Large-Area Manufacturing of Integrated Devices With Nanocomposite Magnetic Cores

NSF

National Science Foundation (NSF), Directorate for Mathematical & Physical Science (MPS), Division of Civil, Mechanical, & Manufacturing Innovation (CMMI)

PI: Jennifer Andrew (MSE), Co-PI: Carlos Rinaldi (CHE), Co-PI: David Arnold (ECE)

As predicted by Moore’s “law”, the past few decades have seen massive reductions in the size of integrated circuits, enabling the portable, handheld devices now in everyday use. However, the components that power these devices have not experienced a similar size reduction. For example, the power adapter of a laptop computer is only modestly smaller than that two decades ago, and the printed circuit board inside a smart phone must dedicate between 20% and 40% of the board area for power conversion and management. To date, efforts towards miniaturization have been limited by both materials and manufacturing challenges. To address this gap, this research will study nanomanufacturing processes to facilitate the scalable synthesis of high quality magnetic nanoparticles and nanocomposite core materials and the fabrication of compact power inductors and transformers through assembly of these nanomaterials in a manner that is compatible with current manufacturing processes, such as silicon wafer or printed circuit board fabrication. This compatibility will enable fully integrated and compact system-on-chip or system-in-package power solutions. This research will be accomplished by fostering collaboration among disciplines including materials science, chemical engineering and electrical engineering. It will foster diversity in the profession by involving high school and undergraduate students in research activities and by broadening participation through the inclusion and engagement of women and underrepresented groups.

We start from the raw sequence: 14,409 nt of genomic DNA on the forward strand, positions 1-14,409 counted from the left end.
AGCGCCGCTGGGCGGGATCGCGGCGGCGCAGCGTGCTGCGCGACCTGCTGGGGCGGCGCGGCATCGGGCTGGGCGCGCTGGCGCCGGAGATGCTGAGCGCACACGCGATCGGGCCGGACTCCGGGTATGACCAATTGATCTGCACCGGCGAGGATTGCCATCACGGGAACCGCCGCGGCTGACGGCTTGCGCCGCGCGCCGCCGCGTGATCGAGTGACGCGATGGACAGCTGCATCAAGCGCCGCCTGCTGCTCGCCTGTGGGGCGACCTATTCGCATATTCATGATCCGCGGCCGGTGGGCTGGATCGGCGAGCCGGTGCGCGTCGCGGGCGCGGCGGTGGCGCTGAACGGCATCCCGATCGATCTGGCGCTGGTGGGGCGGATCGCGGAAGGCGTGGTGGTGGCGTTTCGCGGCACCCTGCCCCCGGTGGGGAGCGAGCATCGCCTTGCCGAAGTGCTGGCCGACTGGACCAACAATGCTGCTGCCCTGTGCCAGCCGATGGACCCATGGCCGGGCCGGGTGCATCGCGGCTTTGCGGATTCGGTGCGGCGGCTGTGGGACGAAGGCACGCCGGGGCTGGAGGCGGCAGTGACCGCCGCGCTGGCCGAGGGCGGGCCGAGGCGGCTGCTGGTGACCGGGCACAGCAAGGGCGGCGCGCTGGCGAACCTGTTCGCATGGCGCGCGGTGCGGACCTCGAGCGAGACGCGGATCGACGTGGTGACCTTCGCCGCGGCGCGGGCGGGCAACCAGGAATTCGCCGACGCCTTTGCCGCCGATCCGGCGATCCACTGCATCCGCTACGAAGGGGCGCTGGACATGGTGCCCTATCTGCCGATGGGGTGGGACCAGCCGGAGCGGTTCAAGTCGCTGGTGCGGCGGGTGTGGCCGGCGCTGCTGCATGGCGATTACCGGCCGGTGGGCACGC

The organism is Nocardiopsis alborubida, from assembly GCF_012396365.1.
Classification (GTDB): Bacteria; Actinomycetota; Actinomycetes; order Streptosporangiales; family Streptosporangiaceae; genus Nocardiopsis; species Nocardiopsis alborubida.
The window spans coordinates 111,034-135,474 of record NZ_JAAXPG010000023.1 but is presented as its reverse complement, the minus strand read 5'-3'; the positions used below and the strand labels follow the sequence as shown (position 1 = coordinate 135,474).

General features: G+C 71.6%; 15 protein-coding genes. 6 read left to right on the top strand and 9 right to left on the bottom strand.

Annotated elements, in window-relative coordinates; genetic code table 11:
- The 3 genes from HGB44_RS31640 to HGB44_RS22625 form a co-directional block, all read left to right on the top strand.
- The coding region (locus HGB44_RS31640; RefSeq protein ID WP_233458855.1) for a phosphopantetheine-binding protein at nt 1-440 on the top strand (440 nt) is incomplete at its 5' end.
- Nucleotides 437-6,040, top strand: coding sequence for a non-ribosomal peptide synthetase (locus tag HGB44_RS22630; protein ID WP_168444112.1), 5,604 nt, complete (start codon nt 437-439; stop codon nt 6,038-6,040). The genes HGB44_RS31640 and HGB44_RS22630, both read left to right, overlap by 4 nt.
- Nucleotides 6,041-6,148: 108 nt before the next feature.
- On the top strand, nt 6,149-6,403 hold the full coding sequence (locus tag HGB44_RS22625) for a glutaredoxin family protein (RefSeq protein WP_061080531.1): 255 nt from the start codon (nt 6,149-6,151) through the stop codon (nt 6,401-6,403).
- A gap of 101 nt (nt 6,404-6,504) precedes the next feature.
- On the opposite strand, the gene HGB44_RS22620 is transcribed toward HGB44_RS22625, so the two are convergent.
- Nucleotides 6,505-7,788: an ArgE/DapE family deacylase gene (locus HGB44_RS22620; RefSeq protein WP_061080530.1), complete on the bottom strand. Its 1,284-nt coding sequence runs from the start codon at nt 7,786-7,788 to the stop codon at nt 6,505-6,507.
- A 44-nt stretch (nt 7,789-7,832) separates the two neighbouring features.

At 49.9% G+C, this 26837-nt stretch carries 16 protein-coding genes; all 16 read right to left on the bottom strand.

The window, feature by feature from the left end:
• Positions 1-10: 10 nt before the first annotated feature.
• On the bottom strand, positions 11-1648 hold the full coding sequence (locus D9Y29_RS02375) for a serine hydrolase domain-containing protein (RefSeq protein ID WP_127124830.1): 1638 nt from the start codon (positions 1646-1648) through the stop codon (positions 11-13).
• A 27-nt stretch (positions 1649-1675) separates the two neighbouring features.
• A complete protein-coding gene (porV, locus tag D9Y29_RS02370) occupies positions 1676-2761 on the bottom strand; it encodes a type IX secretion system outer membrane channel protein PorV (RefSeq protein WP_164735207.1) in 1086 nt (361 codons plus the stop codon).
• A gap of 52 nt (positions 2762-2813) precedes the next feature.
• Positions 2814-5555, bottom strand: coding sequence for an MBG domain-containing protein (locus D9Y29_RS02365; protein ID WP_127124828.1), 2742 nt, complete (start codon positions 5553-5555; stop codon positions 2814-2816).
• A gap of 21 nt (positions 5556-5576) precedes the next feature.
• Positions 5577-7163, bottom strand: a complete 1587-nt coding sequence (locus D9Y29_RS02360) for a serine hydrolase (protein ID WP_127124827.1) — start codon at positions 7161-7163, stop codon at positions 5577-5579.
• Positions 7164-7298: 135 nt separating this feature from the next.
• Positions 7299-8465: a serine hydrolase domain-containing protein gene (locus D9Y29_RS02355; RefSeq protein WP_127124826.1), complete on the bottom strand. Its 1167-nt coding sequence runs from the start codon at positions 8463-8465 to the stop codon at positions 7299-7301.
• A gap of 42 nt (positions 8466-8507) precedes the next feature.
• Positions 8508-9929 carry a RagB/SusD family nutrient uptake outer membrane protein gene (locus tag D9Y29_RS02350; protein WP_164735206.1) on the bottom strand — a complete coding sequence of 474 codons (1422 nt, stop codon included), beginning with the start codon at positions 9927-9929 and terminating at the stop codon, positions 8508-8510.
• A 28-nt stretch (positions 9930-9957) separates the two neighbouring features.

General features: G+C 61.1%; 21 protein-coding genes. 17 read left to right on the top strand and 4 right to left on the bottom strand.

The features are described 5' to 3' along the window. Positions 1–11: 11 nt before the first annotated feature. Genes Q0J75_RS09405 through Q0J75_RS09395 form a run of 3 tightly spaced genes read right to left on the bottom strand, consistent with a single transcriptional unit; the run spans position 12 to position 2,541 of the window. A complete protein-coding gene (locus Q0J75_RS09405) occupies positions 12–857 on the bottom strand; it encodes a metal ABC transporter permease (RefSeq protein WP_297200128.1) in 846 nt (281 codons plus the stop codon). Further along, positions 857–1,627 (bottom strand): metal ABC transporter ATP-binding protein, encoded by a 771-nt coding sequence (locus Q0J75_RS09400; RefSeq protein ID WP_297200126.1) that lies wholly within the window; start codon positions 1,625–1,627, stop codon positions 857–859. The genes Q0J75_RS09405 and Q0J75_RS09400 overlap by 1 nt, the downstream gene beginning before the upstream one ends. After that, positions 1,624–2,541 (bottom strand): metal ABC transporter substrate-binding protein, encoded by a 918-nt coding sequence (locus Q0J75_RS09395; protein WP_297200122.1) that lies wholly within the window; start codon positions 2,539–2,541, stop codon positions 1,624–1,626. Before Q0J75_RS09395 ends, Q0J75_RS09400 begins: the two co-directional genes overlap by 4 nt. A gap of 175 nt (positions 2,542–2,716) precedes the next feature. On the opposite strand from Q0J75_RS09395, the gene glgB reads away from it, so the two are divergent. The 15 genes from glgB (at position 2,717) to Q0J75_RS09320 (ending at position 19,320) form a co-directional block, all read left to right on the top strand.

The overarching goal of this project is to study synthetic and nanomanufacturing processes that overcome existing integration challenges while affording breakthrough, high-frequency magnetic performance. An aim is to research materials that exhibit high magnetic saturation and low loss. This will be accomplished by leveraging the unique properties of magnetic materials at the nanoscale through a combination of nanomanufacturing approaches spanning bottom-up synthesis to directed assembly and nanocomposite formation. The specific objectives are to: (i) scale-up synthesis of high quality magnetic nanoparticles via thermal decomposition routes by elucidating the underlying correlations between synthesis parameters and nanoparticle properties, leveraging recent developments in the reproducible synthesis of near defect-free nanocrystals with magnetic properties approaching those of the bulk; (ii) study methods for large-scale directed assembly of magnetic nanoparticles via dielectrophoresis into compact power inductors/transformers; and (iii) demonstrate the formation of bi-phasic nanocomposite cores through large-scale electro-infiltration of an additional ferromagnetic material. An expected outcome of this project is to demonstrate scalability through the full-wafer batch-fabrication of microinductor devices using the developed methods on a silicon wafer. From a commercial standpoint, nanomanufacturing technologies providing process-integrable, high-performance magnetic components for power application have the potential to impact a nearly $12B/year market.